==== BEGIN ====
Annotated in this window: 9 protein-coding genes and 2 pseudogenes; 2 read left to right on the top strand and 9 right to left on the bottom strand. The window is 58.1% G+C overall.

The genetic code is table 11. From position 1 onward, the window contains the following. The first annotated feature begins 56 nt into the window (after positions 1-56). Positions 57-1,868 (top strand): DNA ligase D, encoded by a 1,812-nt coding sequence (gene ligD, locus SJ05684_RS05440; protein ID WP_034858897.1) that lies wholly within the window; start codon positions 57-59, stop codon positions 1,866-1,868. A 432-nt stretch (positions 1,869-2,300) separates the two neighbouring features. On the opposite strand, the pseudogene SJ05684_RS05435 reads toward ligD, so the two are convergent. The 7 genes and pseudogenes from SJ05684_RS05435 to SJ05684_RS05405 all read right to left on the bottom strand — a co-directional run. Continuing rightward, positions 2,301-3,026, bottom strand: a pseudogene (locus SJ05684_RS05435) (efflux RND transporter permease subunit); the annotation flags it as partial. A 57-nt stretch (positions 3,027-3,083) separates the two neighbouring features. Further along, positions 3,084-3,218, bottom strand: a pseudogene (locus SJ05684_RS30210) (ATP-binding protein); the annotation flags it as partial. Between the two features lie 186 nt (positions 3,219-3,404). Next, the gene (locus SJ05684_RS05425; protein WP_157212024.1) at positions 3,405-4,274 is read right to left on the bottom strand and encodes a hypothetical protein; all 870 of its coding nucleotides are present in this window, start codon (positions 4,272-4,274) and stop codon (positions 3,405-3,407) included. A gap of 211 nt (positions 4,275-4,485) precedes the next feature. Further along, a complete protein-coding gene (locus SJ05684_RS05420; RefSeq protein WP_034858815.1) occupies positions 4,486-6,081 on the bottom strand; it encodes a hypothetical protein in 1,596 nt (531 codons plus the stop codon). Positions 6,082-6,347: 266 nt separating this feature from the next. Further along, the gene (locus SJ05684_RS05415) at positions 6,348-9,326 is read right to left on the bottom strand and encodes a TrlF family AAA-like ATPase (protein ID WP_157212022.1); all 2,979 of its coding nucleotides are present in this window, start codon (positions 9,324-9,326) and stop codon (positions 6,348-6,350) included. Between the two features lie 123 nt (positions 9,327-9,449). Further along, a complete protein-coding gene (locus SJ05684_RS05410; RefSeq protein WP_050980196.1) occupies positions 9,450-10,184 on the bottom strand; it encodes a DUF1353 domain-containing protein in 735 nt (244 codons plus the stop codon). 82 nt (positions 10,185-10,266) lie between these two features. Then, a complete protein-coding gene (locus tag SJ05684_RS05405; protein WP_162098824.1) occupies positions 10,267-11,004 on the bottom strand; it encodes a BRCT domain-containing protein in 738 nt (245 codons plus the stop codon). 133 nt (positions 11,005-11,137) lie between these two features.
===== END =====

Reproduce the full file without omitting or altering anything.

Annotated in this window: 9 protein-coding genes and 2 pseudogenes; 2 read left to right on the top strand and 9 right to left on the bottom strand. The window is 58.1% G+C overall.

The genetic code is table 11. From position 1 onward, the window contains the following. The first annotated feature begins 56 nt into the window (after positions 1-56). Positions 57-1,868 (top strand): DNA ligase D, encoded by a 1,812-nt coding sequence (gene ligD, locus SJ05684_RS05440; protein ID WP_034858897.1) that lies wholly within the window; start codon positions 57-59, stop codon positions 1,866-1,868. A 432-nt stretch (positions 1,869-2,300) separates the two neighbouring features. On the opposite strand, the pseudogene SJ05684_RS05435 reads toward ligD, so the two are convergent. The 7 genes and pseudogenes from SJ05684_RS05435 to SJ05684_RS05405 all read right to left on the bottom strand — a co-directional run. Continuing rightward, positions 2,301-3,026, bottom strand: a pseudogene (locus SJ05684_RS05435) (efflux RND transporter permease subunit); the annotation flags it as partial. A 57-nt stretch (positions 3,027-3,083) separates the two neighbouring features. Further along, positions 3,084-3,218, bottom strand: a pseudogene (locus SJ05684_RS30210) (ATP-binding protein); the annotation flags it as partial. Between the two features lie 186 nt (positions 3,219-3,404). Next, the gene (locus SJ05684_RS05425; protein WP_157212024.1) at positions 3,405-4,274 is read right to left on the bottom strand and encodes a hypothetical protein; all 870 of its coding nucleotides are present in this window, start codon (positions 4,272-4,274) and stop codon (positions 3,405-3,407) included. A gap of 211 nt (positions 4,275-4,485) precedes the next feature. Further along, a complete protein-coding gene (locus SJ05684_RS05420; RefSeq protein WP_034858815.1) occupies positions 4,486-6,081 on the bottom strand; it encodes a hypothetical protein in 1,596 nt (531 codons plus the stop codon). Positions 6,082-6,347: 266 nt separating this feature from the next. Further along, the gene (locus SJ05684_RS05415) at positions 6,348-9,326 is read right to left on the bottom strand and encodes a TrlF family AAA-like ATPase (protein ID WP_157212022.1); all 2,979 of its coding nucleotides are present in this window, start codon (positions 9,324-9,326) and stop codon (positions 6,348-6,350) included. Between the two features lie 123 nt (positions 9,327-9,449). Further along, a complete protein-coding gene (locus SJ05684_RS05410; RefSeq protein WP_050980196.1) occupies positions 9,450-10,184 on the bottom strand; it encodes a DUF1353 domain-containing protein in 735 nt (244 codons plus the stop codon). 82 nt (positions 10,185-10,266) lie between these two features. Then, a complete protein-coding gene (locus tag SJ05684_RS05405; protein WP_162098824.1) occupies positions 10,267-11,004 on the bottom strand; it encodes a BRCT domain-containing protein in 738 nt (245 codons plus the stop codon). 133 nt (positions 11,005-11,137) lie between these two features.